elevation of many parts of Sundaland during Sea

Neogene MALAY
PENINSULA SUNDA SHELF
 Inversion of southern basins
 Elevation of Malay peninsula
Karimata Strait Makassar Strait
 Elevation of Java and Sumatra SUMATRA 29 m BORNEO 550m

 Elevation of Borneo
JAVA
 What were causes of uplift?

Lombok Strait
350m

Northern Sundaland showing the significant


extensional and strike-slip faults and
associated basins which indicate significant
internal deformation of the Sundaland block.

The Mae Ping and Three Pagodas fault


systems display numerous branching,
splaying and duplex geometries, and affect
a large area (unlike the more discrete
Sagaing and Red River faults), possibly
indicating a transpressional setting during
the Paleogene.
Hall & Morley, 2003

IPA Short Course 2003 Sundaland 4


CENOZOIC TECTONICS OF INDONESIA: Problems and Models Robert Hall

 There have been many studies of sediment yields to the


world’s oceans
 Almost all have ignored sediment derived from SE Asia

Sediment Yields

Despite low relief, present-day


sediment yields are estimated to be
very high, but are generally
overlooked in global compilations

modified from Summerfield and Hulton (1994)

IPA Short Course 2003 Sundaland 5


CENOZOIC TECTONICS OF INDONESIA: Problems and Models Robert Hall

Estimated sediment yields Meaning of Yields?


 Highlights need for more and better data from SE Asia
 The algorithm is based on very few rivers and most
may not be representative of the mountainous tropics
 Bangladesh 2 rivers
 Burma 1 river
 China 2 rivers
 Indonesia (6 rivers from Java only)
 New Guinea (2 rivers)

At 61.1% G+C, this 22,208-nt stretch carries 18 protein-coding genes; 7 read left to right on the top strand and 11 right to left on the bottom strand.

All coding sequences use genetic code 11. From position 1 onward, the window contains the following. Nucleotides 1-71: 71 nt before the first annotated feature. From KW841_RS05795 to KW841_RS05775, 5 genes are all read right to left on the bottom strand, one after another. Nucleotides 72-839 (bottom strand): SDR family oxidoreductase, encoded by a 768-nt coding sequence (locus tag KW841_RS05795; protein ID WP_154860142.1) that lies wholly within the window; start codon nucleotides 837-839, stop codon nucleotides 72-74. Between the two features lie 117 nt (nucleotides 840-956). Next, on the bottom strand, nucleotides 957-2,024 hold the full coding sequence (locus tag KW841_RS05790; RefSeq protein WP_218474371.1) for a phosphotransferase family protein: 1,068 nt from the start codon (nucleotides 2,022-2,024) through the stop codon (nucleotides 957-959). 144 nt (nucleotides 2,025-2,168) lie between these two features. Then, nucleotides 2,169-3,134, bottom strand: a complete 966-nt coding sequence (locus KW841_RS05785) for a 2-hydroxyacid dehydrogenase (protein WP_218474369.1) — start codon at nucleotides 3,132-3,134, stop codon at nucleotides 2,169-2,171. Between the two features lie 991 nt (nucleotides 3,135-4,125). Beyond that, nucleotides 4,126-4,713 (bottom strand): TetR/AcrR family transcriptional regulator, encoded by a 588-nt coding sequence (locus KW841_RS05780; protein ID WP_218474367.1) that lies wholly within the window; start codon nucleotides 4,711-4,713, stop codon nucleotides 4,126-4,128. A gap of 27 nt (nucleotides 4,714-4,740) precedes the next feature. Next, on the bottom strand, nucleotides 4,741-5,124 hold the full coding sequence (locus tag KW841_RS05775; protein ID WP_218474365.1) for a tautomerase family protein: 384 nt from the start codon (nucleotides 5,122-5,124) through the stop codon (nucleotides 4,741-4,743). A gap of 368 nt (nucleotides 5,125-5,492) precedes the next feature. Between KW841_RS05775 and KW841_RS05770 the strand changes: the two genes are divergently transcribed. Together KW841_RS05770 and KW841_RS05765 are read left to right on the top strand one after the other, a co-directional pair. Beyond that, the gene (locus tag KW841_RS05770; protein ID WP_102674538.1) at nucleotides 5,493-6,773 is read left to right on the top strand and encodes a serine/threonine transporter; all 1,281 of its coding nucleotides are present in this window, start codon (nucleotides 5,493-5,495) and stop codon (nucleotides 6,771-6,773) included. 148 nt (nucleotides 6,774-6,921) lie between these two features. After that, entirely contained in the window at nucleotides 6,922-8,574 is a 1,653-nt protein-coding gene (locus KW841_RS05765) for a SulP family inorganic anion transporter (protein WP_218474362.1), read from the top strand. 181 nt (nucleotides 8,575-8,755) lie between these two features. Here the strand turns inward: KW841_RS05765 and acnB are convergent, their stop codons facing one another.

Philippines 1 river
 Taiwan 16 rivers
 Thailand 1 river
 Vietnam 1 river
 Problem of human contribution particularly when
considering long term yields
using Milliman et al (1999) algorithm and HYDRO1K dataset
(basins and DEM derived from GTOPO30)

Sediment paths

IPA Short Course 2003 Sundaland 6


CENOZOIC TECTONICS OF INDONESIA: Problems and Models Robert Hall

Estimated sediment yields Estimated sediment yields

New Guinea 1756 x106 t/yr Brahmaputra 1157 x106 t/yr


Sumatra 783 x106 t/yr Ganges 680 x106 t/yr
Philippines 612 x106 t/yr Indus 300 x106 t/yr
Borneo 581 x106 t/yr Total Himalayas 2140x106 t/yr
Sulawesi 454 x106 t/yr
Malay peninsula 388 x106 t/yr
Java 323 x106 t/yr Amazon 1320 x106 t/yr
Mississippi 605 x106 t/yr
Total SE Asia 5170 x106 t/yr
Total Global 20,000 x106 t/yr
more than TWICE Himalayas

Long-term sediment yields


 Little known about longer term supply
 But Borneo has provided sediment at about
the same rate per unit area as the Himalayas
in the last 20-25 Ma
 Unusual considering relative relief
 High present-day and long-term yields must
imply prolonged tectonic activity to maintain
relief

IPA Short Course 2003 Sundaland 7


CENOZOIC TECTONICS OF INDONESIA: Problems and Models Robert Hall

IPA Short Course 2003 Sundaland 8


CENOZOIC TECTONICS OF INDONESIA: Problems and Models Robert Hall

Sediment Sources
 What is the source of sediment in Sundaland
basins?
 Asia?
 Local?
 Provenance information
 If locally derived, highly radiogenic?

Cr spinel Cr spinel

Zircons
Tourmaline Kyanite

IPA Short Course 2003 Sundaland 9


CENOZOIC TECTONICS OF INDONESIA: Problems and Models Robert Hall

East and SE Asian Rivers

Incise old erosion surface


Complex capture history

Clark, 2003
Clark, 2003

IPA Short Course 2003 Sundaland 10


CENOZOIC TECTONICS OF INDONESIA: Problems and Models Robert Hall

Clark, 2003 Clark, 2003

Clark, 2003
The present-day drainage
pattern of Thailand and
adjacent regions,
superimposed on the main
rift basins and associated
faults. Some of the main
blocks to through-going
drainage such as long-lived
lakes, and structural
barriers (Chainat Ridge) are
highlighted. The present
day drainage pattern
reflects the older syn-rift
pattern (rift-normal
drainage) and late linkage
of rift axial systems.
Hall & Morley, 2003

IPA Short Course 2003 Sundaland 11


CENOZOIC TECTONICS OF INDONESIA: Problems and Models Robert Hall

Heatflow

Sundaland seems to be unusually


hot

Malay Basins

IPA Short Course 2003 Sundaland 12


CENOZOIC TECTONICS OF INDONESIA: Problems and Models Robert Hall